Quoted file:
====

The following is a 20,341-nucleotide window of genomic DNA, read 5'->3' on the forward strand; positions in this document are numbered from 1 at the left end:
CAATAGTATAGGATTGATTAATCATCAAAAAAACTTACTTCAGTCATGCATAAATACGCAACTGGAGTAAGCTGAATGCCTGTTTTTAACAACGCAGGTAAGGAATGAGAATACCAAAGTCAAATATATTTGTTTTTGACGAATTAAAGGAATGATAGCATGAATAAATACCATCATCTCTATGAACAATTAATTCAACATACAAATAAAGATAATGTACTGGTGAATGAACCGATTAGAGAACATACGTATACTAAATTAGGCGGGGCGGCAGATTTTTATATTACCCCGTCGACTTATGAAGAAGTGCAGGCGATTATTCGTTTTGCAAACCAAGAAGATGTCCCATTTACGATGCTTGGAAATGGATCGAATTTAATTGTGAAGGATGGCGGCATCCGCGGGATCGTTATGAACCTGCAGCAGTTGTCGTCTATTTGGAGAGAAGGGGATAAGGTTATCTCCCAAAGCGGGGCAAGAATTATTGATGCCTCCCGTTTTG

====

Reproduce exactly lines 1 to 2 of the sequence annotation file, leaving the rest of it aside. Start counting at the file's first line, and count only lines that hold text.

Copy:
The following is a 20,341-nucleotide window of genomic DNA, read 5'->3' on the forward strand; positions in this document are numbered from 1 at the left end:
CAATAGTATAGGATTGATTAATCATCAAAAAAACTTACTTCAGTCATGCATAAATACGCAACTGGAGTAAGCTGAATGCCTGTTTTTAACAACGCAGGTAAGGAATGAGAATACCAAAGTCAAATATATTTGTTTTTGACGAATTAAAGGAATGATAGCATGAATAAATACCATCATCTCTATGAACAATTAATTCAACATACAAATAAAGATAATGTACTGGTGAATGAACCGATTAGAGAACATACGTATACTAAATTAGGCGGGGCGGCAGATTTTTATATTACCCCGTCGACTTATGAAGAAGTGCAGGCGATTATTCGTTTTGCAAACCAAGAAGATGTCCCATTTACGATGCTTGGAAATGGATCGAATTTAATTGTGAAGGATGGCGGCATCCGCGGGATCGTTATGAACCTGCAGCAGTTGTCGTCTATTTGGAGAGAAGGGGATAAGGTTATCTCCCAAAGCGGGGCAAGAATTATTGATGCCTCCCGTTTTG